7 Tips for E-Commerce Sanity
Managing a fully functional e-commerce site as part of your retail operation is a bit like owning a house — you're constantly concerned with what might break next and how to go about fixing it. Much like proper maintenance on your home goes a long way to keeping the handyman at bay, there are several common sense steps you can take to make sure that your omnichannel strategy stays fresh and your online presence relevant. For most retailers, the web is an extremely important — often the most important — channel for profitability.
1. Integrate site and store. Seamless integration between e-commerce and brick-and-mortar isn't just a nice feature to save time here and there; it's absolutely vital to keep both channels operating smoothly and without causing massive headaches for you. Full integration allows simple sharing of inventory between physical and virtual sales as well as real-time transactions on any integrated channel. Once merchandise is entered into a point-of-sale or e-commerce system on an integrated platform, it can be transferred across channels with a few simple clicks and listed right away, allowing multichannel sales in seconds.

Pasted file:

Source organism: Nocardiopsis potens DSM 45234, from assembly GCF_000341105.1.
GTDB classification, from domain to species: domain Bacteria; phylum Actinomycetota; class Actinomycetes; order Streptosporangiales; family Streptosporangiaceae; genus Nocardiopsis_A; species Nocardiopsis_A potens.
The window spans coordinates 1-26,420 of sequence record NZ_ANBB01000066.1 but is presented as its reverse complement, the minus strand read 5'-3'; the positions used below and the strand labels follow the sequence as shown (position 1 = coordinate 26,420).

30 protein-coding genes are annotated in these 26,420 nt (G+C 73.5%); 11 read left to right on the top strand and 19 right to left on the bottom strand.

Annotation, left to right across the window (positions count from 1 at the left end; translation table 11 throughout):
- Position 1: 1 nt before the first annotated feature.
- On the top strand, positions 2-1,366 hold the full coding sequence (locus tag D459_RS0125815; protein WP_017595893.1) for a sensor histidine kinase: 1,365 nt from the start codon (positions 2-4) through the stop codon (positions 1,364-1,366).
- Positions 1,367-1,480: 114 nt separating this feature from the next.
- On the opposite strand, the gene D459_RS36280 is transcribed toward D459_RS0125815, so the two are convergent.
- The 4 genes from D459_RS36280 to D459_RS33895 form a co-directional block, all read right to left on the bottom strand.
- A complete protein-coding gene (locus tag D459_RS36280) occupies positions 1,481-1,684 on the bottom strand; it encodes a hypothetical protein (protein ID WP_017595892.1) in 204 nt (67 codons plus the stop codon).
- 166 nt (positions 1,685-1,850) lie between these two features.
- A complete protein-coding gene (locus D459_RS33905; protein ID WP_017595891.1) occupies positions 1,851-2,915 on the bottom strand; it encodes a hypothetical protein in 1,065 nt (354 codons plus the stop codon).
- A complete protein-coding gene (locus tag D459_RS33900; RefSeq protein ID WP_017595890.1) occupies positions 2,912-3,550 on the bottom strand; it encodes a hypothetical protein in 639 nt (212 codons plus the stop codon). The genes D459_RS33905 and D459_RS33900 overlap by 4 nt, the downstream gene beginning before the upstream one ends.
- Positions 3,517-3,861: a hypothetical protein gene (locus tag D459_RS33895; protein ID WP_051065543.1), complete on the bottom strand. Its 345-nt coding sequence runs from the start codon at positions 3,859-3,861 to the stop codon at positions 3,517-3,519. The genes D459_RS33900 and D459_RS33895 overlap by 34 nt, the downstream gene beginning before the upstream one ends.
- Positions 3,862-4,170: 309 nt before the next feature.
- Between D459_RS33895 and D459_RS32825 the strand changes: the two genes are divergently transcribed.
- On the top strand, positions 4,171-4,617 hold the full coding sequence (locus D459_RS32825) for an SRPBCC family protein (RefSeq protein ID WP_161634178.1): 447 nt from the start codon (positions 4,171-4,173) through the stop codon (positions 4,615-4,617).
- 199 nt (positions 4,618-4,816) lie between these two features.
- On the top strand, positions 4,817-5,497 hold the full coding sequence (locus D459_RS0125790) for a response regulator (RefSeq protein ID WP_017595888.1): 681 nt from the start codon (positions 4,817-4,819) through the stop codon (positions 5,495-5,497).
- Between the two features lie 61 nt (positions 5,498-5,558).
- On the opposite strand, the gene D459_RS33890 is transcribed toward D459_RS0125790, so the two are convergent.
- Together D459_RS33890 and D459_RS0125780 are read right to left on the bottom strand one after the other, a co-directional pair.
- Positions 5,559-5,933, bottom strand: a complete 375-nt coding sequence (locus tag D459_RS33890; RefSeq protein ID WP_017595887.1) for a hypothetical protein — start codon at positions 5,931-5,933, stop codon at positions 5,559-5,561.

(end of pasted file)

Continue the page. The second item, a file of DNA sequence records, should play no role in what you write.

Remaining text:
2. Keep search engine optimization best practices in mind during development. Nobody loves constantly considering the SEO implications of every decision, but the fact of the matter is that creating SEO-friendly URLs and custom product URLs increase organic keyword rankings and reduce the amount that must be spent on paid search campaigns. Also, be sure that your site is PCI and SOX compliant so that you're protected from theft and security breaches. These steps may seem cumbersome, but it's much easier to keep everything compliant as you go than to go back and engage in a massive overhaul later.
3. Take advantage of social media. You already know that you have to be where your customers are. It can be said, almost without exception, that they're on social media, so that's where you have to be too. Marketing to consumers in the social space can be a dicey situation, but it's always safe to launch content that's controlled by users themselves. For example, allow users to post registries and featured items from your site onto Facebook. You may choose to use Twitter to promote specials and coupons, or LinkedIn to promote new job listings. Consumers will remain more engaged with your brand when they can interact with it on the social media sites where they spend the most time.